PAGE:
This is a blog about being angry.

The arrest and subsequent death of Eddie Gray and ensuing riots in Baltimore have brought conversations about race relations, police brutality, and community division back to the forefront. But this isn’t a blog about any of those things. This is a blog about being angry.

The Bible talks a good bit about being angry. Never once does it condemn it outright. Rather, it warns against the effects of anger in the life of an individual. In the short term, it commands us to not sin in our anger (Ephesians 4:26, quoting Psalm 4:4), along with the famous line about not letting the sun go down on your anger. There are definitely dangers to becoming and staying angry. It can take root and become bitterness or cause us to seek revenge. The Bible is clear that bitterness is not good for us, nor is revenge our job. It’s God’s.

Still, we are wired to get angry. Sometimes it’s because we’re selfish and we don’t get our way. Other times it’s because we really believe strongly in something and it seems like no one else cares, so we speak up.

If you are sympathetic to the predominately black community that resides in our nation’s cities, and you feel that there is systematic disrespect (and even brutality) against those communities, then you can understand how a group of people would become so angry that they might set cars on fire and steal stuff from stores. You may not agree that they should, but you can understand why they would. They are just that angry.

If you are a cop, know a cop, or just love cops, then you might look at a situation where they are putting themselves in harm’s way for the good of the community and question the motivation of people who are demanding answers and protesting. Not every cop is good at their job, you may consent, but that doesn’t mean every cop should suffer the consequence of having rocks or Molotov cocktails thrown at them. To see it makes you angry. Understandably so.

Or there’s the Baltimore mother who went viral after seeing one of her sons doing dumb stuff. So she got up, went down there, pulled him aside, and did what many mothers in America do every day. She dished out a little tough love on the young man. Judging by her actions (as well as her words), she certainly seemed angry. Most folks don’t blame her. In fact, she was heralded for literally trying to knock some sense into the kid.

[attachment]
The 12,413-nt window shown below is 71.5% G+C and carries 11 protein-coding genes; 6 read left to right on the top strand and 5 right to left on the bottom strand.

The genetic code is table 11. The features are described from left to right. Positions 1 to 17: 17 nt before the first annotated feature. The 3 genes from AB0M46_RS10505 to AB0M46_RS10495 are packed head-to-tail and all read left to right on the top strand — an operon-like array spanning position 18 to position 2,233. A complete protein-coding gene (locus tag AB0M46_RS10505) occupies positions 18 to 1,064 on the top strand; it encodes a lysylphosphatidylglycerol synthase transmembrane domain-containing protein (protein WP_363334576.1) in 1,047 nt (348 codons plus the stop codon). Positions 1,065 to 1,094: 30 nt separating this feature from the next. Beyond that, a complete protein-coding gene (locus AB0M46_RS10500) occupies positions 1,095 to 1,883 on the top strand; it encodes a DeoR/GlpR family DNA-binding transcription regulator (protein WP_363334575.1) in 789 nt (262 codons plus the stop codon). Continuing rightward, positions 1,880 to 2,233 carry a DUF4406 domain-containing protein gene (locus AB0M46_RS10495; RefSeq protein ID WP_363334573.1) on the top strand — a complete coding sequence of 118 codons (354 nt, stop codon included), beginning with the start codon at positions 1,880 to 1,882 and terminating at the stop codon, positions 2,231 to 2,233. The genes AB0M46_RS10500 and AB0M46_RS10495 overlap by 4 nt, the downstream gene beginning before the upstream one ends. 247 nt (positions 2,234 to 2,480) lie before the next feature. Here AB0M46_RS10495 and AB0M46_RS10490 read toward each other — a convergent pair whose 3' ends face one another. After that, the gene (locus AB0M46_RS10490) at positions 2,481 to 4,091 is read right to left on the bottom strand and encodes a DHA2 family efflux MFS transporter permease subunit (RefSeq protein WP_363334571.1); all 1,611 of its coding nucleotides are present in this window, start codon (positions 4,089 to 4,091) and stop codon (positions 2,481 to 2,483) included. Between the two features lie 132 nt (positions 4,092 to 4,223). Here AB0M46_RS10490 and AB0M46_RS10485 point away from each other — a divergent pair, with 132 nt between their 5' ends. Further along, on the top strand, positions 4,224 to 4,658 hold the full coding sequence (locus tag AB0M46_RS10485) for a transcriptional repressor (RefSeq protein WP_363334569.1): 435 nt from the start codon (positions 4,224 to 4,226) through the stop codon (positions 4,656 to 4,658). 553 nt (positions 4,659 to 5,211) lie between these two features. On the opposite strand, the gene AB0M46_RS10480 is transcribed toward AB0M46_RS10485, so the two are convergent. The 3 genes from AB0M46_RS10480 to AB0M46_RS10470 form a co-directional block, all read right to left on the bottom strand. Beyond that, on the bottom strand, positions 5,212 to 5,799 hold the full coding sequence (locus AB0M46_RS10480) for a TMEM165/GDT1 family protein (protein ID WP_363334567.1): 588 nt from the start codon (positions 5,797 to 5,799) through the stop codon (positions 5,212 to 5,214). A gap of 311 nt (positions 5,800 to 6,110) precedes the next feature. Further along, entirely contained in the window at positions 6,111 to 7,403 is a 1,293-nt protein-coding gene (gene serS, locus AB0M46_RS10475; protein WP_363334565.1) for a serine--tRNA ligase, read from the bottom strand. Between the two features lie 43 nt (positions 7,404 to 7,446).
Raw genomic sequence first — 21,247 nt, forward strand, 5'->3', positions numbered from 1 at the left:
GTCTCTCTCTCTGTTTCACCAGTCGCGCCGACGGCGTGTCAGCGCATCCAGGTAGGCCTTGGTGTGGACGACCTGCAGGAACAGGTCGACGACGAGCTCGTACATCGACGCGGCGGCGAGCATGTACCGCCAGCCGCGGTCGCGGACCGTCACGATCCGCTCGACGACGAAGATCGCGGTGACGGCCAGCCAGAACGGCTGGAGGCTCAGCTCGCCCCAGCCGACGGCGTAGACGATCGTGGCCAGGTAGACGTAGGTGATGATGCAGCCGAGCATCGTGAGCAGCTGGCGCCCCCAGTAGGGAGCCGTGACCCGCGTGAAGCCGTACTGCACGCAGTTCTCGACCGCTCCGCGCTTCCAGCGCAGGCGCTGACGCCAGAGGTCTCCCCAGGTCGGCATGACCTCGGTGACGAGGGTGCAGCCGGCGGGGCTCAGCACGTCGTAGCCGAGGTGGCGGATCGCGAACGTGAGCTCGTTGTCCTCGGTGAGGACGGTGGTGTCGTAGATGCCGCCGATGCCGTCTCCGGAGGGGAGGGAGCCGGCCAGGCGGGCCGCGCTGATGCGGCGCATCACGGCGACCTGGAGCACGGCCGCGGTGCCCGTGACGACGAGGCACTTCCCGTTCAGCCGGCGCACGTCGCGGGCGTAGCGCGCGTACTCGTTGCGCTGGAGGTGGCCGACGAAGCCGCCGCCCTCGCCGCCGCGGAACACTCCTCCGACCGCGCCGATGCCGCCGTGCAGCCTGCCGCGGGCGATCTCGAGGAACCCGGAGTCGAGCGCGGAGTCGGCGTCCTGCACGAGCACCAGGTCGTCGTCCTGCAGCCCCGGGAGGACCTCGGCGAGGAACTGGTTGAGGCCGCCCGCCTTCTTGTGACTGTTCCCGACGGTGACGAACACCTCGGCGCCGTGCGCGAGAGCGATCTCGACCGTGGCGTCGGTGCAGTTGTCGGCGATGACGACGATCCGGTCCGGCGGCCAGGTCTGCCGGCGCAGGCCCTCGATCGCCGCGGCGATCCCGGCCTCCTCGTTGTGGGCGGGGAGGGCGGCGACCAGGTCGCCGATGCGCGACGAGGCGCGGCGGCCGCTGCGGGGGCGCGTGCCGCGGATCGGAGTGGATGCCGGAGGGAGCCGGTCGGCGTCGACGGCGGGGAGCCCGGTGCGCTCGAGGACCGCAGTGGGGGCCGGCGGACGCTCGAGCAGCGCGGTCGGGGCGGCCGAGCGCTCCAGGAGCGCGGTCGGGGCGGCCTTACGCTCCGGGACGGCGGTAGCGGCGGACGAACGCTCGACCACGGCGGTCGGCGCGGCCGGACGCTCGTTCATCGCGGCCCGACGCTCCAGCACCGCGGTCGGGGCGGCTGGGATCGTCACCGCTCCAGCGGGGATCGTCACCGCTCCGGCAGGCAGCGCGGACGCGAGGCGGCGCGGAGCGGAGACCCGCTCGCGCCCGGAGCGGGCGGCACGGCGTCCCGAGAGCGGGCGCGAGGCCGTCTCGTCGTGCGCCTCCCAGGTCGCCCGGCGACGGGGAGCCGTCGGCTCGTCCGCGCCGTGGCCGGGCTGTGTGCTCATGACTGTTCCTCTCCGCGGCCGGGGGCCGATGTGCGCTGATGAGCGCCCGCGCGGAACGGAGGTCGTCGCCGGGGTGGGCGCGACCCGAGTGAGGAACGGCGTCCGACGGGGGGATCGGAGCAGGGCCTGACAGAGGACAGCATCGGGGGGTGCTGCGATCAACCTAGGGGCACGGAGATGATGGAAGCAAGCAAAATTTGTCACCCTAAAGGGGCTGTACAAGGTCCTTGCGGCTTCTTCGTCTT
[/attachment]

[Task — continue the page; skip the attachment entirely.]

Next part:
Then there are the preachers and community leaders whose actions look more like Martin Luther King Jr than they do a scene out of the movie The Purge. Are they angry? Most certainly. They don’t get as much press because that kind of behavior doesn’t make for great television. But they march and hold hands and tell the truth and stand together and speak out against injustice and pray and beg for change. They may not look like it, but don’t you think they are angry? I do.

Not all anger is expressed correctly. I know when I get mad I don’t always handle myself well. But being mad about something is not wrong. In fact, it may well be a good thing. It may bring about good things. In the Bible, God is angry numerous times. James 1 warns us that “human anger” does not bring about the good living God desires from us, and we see that on full display in our society far too often.


While we should avoid “human anger” and it’s dangerous results (wrath, bitterness, revenge, etc.) I do think it is appropriate to look at what makes God angry and be angry about that same stuff:

Relevant Magazine (who gets photo credit as well) had a piece a while back with stuff that hacks God off and should make us mad, too:

  • When his followers are not fruitful (This is the whole “if-you-don’t-bear-fruit-he’ll-cut-you-down” thing that is mentioned in the Gospels).
  • When people damage children (Remember the “millstone-around-the-neck-bottom-of-the-sea” thing that Jesus said).
  • When people are self-righteous and judgmental (see: Pharisees, Sadducees, Teachers of the Law, etc.)

Those aren’t the only things that make God mad, of course. Injustice makes him mad. Really step back and read the Minor Prophets. The way the rich used the poor was a big deal to God. Still is. Abuse of power makes him mad. Remember Saul? He found this out more than anyone. People ignoring Him makes Him mad. Remember the Israelites dancing around the Golden Calf? God was not pleased.

Sometimes in this world, there are things that just make us mad. Sometimes that’s because we’re selfish, but sometimes it’s for a darn good reason. I think in those times, we’re best off remembering two simple things:

1. God gets mad, and it is okay if we get mad at the same stuff He gets mad at.

2. We’re not God, so we need to be careful how we let that anger manifest itself.

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